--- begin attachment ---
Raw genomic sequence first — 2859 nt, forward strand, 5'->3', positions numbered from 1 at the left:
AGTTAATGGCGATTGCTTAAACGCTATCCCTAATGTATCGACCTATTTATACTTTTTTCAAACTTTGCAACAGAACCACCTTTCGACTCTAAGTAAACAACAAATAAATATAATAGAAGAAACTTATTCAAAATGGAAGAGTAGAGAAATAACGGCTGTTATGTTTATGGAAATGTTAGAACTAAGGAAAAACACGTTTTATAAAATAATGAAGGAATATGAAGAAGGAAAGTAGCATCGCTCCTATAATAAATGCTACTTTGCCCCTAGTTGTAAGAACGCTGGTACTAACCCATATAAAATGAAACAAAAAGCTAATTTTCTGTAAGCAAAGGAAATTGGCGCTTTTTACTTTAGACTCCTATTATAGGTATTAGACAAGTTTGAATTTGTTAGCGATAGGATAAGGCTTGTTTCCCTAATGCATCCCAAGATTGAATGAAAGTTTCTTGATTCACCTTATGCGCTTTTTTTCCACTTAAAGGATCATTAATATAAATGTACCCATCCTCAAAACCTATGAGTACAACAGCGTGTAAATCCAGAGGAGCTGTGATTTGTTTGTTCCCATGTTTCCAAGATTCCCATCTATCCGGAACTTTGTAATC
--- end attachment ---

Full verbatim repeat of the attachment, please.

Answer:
Raw genomic sequence first — 2859 nt, forward strand, 5'->3', positions numbered from 1 at the left:
AGTTAATGGCGATTGCTTAAACGCTATCCCTAATGTATCGACCTATTTATACTTTTTTCAAACTTTGCAACAGAACCACCTTTCGACTCTAAGTAAACAACAAATAAATATAATAGAAGAAACTTATTCAAAATGGAAGAGTAGAGAAATAACGGCTGTTATGTTTATGGAAATGTTAGAACTAAGGAAAAACACGTTTTATAAAATAATGAAGGAATATGAAGAAGGAAAGTAGCATCGCTCCTATAATAAATGCTACTTTGCCCCTAGTTGTAAGAACGCTGGTACTAACCCATATAAAATGAAACAAAAAGCTAATTTTCTGTAAGCAAAGGAAATTGGCGCTTTTTACTTTAGACTCCTATTATAGGTATTAGACAAGTTTGAATTTGTTAGCGATAGGATAAGGCTTGTTTCCCTAATGCATCCCAAGATTGAATGAAAGTTTCTTGATTCACCTTATGCGCTTTTTTTCCACTTAAAGGATCATTAATATAAATGTACCCATCCTCAAAACCTATGAGTACAACAGCGTGTAAATCCAGAGGAGCTGTGATTTGTTTGTTCCCATGTTTCCAAGATTCCCATCTATCCGGAACTTTGTAATC